W3C home > Mailing lists > Public > www-validator@w3.org > November 2009

Re: Validator not much cop

From: Jukka K. Korpela <jkorpela@cs.tut.fi>
Date: Tue, 3 Nov 2009 08:23:52 +0200
Message-ID: <78E4A347613549058607096F55BAF3CB@JukanPC>
To: "Tatham Oddie" <tatham@oddie.com.au>, "'Phil Ainley'" <phil@flockofpigs.co.uk>
Cc: <www-validator@w3.org>
Tatham Oddie wrote:

> All of the errors reported by the validator seem accurate to me.

They are usually accurate, though not always easy to understand without 
knowing SGML or XML. The explanations after the error messages help to see 
what the point is, in most cases, though they are inevitably somewhat 

> B) attributes like width, height and background can't be used on
> tables (they should be applied via CSS instead)

The width attribute is valid

> C) you have a lot of text wrapped in br tags (for example: <br>Floor
> 2, 1 Livsey Street</br>) but this isn't valid as the br element isn't
> allowed to contain content.

A typical misunderstanding caused by an attempt to use XHTML. When the 
author has started using XHTML, it is probably best to proceed in that path, 
but it means that one needs read a good tutorial on XHTML.

> Most of these instances seem to be
> addresses, which could be marked up like the following instead:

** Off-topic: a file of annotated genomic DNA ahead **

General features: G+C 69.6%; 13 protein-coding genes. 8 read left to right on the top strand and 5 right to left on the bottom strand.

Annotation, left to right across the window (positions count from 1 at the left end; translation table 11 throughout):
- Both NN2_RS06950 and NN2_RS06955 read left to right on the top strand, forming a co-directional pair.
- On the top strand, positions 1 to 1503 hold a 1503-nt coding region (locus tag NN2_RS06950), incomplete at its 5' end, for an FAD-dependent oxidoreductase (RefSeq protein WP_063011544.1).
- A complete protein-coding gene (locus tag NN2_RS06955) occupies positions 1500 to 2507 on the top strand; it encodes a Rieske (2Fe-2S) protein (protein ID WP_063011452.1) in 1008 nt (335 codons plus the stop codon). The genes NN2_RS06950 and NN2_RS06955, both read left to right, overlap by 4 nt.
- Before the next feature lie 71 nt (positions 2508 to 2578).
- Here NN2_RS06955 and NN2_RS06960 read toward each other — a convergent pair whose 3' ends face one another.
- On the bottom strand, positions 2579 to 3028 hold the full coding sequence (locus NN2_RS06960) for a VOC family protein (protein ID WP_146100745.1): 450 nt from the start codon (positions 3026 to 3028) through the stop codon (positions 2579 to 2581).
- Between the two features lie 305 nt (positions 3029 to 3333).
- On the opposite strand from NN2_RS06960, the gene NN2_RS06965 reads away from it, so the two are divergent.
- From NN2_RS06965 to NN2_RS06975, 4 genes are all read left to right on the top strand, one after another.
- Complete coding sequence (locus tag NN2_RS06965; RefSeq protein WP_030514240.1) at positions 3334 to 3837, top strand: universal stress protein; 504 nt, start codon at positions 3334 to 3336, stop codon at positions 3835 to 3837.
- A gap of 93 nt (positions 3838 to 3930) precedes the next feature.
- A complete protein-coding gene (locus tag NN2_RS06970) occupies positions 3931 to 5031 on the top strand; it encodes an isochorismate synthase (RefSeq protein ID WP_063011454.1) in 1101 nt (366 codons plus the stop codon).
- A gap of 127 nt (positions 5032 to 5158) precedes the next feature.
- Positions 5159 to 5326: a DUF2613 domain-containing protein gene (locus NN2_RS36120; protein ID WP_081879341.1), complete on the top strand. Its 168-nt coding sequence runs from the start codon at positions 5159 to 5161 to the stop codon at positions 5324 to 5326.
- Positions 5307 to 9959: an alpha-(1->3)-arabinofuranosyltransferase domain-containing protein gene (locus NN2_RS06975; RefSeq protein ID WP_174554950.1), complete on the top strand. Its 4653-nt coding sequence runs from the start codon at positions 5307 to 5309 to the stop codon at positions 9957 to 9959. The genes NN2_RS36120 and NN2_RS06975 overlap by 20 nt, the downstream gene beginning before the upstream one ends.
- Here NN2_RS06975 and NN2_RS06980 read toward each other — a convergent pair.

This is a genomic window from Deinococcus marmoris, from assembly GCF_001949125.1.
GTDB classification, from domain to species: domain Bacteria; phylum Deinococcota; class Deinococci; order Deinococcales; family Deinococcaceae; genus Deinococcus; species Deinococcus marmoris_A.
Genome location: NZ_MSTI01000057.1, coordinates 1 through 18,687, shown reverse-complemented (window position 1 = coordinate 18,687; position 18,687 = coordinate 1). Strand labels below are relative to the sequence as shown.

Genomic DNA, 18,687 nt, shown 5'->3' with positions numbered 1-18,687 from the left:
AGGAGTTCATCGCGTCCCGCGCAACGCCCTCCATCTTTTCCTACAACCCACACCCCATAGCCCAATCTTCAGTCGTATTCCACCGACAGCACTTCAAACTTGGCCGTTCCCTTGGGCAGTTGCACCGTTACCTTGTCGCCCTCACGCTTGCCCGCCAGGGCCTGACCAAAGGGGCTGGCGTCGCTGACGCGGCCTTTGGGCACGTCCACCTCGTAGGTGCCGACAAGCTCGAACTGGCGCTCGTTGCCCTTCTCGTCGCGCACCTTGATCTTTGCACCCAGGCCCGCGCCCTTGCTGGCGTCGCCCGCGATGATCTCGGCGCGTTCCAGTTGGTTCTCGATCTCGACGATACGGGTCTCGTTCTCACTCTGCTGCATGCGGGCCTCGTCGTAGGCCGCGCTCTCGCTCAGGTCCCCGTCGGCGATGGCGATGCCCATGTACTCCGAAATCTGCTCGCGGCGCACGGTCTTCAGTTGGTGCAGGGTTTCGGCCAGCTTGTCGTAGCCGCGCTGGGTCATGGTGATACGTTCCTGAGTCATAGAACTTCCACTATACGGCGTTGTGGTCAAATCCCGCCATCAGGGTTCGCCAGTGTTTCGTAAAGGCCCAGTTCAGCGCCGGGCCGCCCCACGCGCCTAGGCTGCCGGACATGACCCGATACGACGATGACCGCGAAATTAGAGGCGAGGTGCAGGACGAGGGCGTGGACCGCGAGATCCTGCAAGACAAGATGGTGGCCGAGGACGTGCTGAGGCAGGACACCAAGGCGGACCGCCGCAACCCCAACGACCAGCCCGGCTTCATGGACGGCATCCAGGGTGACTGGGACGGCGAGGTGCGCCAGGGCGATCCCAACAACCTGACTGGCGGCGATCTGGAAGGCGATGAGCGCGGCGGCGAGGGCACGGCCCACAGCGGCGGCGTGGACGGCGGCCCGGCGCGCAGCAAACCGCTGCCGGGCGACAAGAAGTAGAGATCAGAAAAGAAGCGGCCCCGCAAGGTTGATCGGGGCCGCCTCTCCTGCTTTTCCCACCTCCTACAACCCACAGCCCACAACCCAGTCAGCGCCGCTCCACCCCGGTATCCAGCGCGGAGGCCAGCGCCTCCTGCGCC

>     <address>
>         Floor 2, 1 Livsey Street<br/>
>         Some suburb<br/>
>         ABC123 UK
>     </address>

In the specific case of the address for the document author, yes. That's 
what <address> means by definition. If there are other addresses and they 
need to be fixed syntactically anyway, it is best to fix them in a 
semantically correct way. In that case there is no better markup than <div>, 
optionally with a class="..." attribute to make styling easier. Within a div 
element, you could use inner div elements, so that each line would be 
written as <div>...</div>, resembling the structure that the current invalid 
markup is supposed to represent.

> Those three approaches will get you most of the way there, but you
> still have some invalid tag nesting. (Something is missing the close
> tag, which is likely to break your layout in strange ways.)

Fixing the errors already pointed out helps with most of the problems if not 
all, and it will be much easier to see the remaining problems, if any. A the 
end of line 169, there is an unmatched </br>, which causes somewhat 
confusing error messages, but using just <br /> tags instead of <br> and 
</br> (or using <div>...</div> markup) should fix this.

Yucca, http://www.cs.tut.fi/~jkorpela/ 
Received on Tuesday, 3 November 2009 06:25:09 UTC

This archive was generated by hypermail 2.3.1 : Tuesday, 1 March 2016 14:18:00 UTC